12 November 2009

The way the wind blows...

Now, i love Gamerswithjobs.com but sometimes i find (as with elsewhere) that i am at odds with the site's wordsmiths. This article is a case in point.

My main problem is the thesis behind the reasoning. Elysium speaks about how not supporting DLC, microtransactions and other piecemeal efforts that the gaming industry has introduced over the last ten years is resulting in the companies being unprofitable. He's railing against "the haters" to use a common phrase these days. To which he leads us to this part:

I hate to be dire, but I’ve seen 3 years of the Bobby Kotick doctrine, and if that’s what the future for companies like EA and TakeTwo and THQ is going to be then we’re going to sit back in a few years and long for the day when we got to whine about Day-1 DLC in a game like Dragon Age. Let me describe the future I see. Subscription based services married with microtransactions. Hobbled initial releases where the DLC is not just an optional quest, but key game mechanics. One-time required online authentication that prevents multi-player for used games. A virtual death of games like Mirror’s Edge, Dead Space, Ghostbusters, Brutal Legend, Borderlands or Dragon Age.

Of course, he doesn't see the opposite side of the story. The people who don't support those methods saw this writing on the wall years ago. Seriously, he's so far behind the curve that it's unfunny. I never supported DRM, DLC, microtransactions etc because i saw that it would lead to a future where we were nickel-and-dimed and it's strange that we could come to the same end through different conclusions.

On his worry that we won't see those innovative games? I don't have the same fear. There will always be companies willing to innovate and therefore people who want innovative products and therefore people who will pay for those innovative products. Innovation will not die because the current way of making the high-end games is unprofitable.

Also, on that note, why the hell are they unprofitable? Games were profitable 10 years ago... they were profitable during the last console generation.... some of them are even profitable nowadays and the market for games has increased by a huge amount. So what the hell is going on? Well, it comes down to this: The game companies (developers, publishers) are making products that make no financial sense and i don't mean that in the risk/reward way. We're not talking about releasing a hardcore product on the Wii (primarily casual market system), we're talking about just making a game which doesn't cost so much that it requires 2 million sales at full price to break even when there's not a large enough market to support that sort of sell-through rate for very many games. I've made this point before, but developers and publishers have no one else to blame for making games that are so expensive. Consumers were pretty happy with the lower graphics available five years ago but instead of moving forward slowly and growing their audience, they really jumped the gun with the Xbox 360 and PS3 - pushing almost more-than-state-of-the-art hardware - and in the process increased the development costs of a game by an order of magnitude and are now complaining when they don't make a return on their investment. Worse still, they've managed to convince a portion of their userbase that it's all down to a failure on the consumer's part that these problems are now rearing their heads for gaming companies. The worst part of his spiel is that he acknowledges that the game industry have backed a model that doesn't work but haven't changed it. If this were a conversation about the music industry then he would be chastising them for making the same decision.... why the difference?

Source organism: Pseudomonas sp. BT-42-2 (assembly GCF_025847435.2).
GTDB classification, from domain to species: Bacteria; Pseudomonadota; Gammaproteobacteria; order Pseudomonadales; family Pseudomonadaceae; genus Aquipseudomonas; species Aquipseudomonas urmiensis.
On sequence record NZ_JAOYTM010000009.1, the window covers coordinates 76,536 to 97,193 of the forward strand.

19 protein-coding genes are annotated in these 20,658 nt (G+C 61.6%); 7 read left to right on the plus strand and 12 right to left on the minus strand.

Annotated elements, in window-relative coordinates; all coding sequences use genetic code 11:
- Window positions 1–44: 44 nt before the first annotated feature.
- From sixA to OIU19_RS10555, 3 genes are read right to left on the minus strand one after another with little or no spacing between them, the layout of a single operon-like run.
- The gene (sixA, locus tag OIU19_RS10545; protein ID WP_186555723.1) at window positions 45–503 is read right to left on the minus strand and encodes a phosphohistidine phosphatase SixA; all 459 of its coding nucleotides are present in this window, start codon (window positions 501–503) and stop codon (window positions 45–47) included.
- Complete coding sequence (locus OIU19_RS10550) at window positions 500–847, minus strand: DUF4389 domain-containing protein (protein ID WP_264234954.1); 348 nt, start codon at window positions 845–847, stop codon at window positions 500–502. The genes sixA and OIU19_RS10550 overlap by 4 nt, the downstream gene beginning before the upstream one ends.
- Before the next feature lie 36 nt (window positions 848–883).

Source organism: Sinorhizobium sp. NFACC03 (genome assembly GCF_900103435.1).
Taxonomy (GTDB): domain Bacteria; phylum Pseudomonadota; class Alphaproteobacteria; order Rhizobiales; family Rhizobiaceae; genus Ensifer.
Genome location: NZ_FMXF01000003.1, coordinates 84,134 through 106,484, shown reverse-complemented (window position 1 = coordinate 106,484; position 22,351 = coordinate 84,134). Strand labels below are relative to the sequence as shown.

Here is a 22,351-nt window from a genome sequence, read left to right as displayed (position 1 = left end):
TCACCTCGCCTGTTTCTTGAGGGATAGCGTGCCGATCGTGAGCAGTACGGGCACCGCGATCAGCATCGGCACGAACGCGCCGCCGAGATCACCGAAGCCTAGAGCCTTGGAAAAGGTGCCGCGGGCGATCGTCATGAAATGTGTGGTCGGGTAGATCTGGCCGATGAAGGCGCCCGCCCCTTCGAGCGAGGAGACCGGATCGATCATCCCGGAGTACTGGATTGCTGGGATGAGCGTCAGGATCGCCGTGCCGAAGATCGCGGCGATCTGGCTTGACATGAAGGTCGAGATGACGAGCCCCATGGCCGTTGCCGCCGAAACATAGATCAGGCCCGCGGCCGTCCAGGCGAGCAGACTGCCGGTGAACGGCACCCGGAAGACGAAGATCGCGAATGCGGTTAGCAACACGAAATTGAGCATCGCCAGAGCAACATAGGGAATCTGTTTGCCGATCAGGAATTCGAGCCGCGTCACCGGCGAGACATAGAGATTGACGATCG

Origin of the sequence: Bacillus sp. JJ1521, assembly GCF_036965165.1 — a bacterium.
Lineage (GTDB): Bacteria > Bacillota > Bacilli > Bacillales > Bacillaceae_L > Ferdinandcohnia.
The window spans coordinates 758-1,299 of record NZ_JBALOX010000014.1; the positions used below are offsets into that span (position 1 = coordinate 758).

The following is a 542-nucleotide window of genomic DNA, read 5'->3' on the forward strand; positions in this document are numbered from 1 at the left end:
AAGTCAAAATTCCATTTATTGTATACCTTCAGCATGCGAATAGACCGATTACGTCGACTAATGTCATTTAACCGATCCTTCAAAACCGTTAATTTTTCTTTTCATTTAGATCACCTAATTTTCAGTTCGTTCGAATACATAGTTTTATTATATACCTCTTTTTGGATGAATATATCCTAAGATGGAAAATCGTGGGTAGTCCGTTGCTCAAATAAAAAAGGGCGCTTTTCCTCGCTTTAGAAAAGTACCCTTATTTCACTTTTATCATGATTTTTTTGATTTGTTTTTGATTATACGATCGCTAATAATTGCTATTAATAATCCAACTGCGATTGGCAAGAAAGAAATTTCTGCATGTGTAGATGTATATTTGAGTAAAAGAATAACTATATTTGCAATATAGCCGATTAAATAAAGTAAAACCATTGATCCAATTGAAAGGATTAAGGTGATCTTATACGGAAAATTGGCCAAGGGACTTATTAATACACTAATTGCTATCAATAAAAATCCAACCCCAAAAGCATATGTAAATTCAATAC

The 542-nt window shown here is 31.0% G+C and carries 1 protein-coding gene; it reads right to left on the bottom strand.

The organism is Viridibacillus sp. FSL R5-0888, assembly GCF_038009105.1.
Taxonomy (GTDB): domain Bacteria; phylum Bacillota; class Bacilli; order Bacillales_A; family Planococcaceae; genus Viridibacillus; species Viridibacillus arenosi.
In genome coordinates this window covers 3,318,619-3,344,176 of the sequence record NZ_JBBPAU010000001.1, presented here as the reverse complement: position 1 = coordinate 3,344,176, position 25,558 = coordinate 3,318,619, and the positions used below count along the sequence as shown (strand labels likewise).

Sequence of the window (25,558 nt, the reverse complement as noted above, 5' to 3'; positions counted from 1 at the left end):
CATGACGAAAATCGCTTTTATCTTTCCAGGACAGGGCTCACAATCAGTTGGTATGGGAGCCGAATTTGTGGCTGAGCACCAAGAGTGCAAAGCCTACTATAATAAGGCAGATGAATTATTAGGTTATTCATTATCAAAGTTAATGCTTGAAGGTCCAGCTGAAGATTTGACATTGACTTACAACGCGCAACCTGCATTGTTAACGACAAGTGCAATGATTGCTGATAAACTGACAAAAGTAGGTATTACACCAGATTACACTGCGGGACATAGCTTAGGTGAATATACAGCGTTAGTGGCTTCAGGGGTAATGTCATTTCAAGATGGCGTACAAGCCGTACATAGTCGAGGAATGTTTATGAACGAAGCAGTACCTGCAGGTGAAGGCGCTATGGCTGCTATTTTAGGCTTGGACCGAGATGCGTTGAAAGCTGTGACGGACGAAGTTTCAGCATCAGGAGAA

Moving on to the piracy issue.... piracy has pretty much stayed constant on consoles and PC over the last 10 years. I mean, even if it has only grown 10% since 2000, that's still an 80% piracy rate if you take the most recent developer studies to date, the small jump to 90% just doesn't make that big of a difference. Further adding credence to this line of thinking is the fact that a large proportion of developers in the UK do not view piracy as a real threat to a game.

Finally, the nail in the coffin of his argument (from my point of view) is this:

Gamers have waged their own zealot war against a changing marketplace, irresponsibly made unreasonable decisions about their entitlements and bent the rules as they see fit to get what they think they’ve got coming.


Let me put it this way, if having Day-one DLC in a game like Dragon Age means that Bioware gets to make the sequel, and not having it means they don’t, I will happily take the opportunity to make my informed purchasing choice and I will fold my arms and look sternly at those who gripe and complain.


If you want an industry that can take chances. If you want an industry that can be agile and adaptable to niche demands. If you want publishers that are willing to explore new IPs and put resources behind projects like Dragon Age, then you, my stubborn and well-intentioned comrades, need to turn down the righteous fury.

It's a classic mistake and one that many others have made before him. It's also another thing i've highlighted here in the past. I'll let you into the secret one more time:

The hardcore gamers - especially those on PC - are a small part of the market. Out of that small part of the market the people who find DRM, DLC etc offensive on whatever level are an even smaller part. We're talking about a noisy but financially inconsequential part of the gaming market. Any action we take, any stance we make.... any code we break, any line we stake..... we'll be inconsequential....

We don't affect the bottom line on very many games and it's incredibly egotistical to think that we do.

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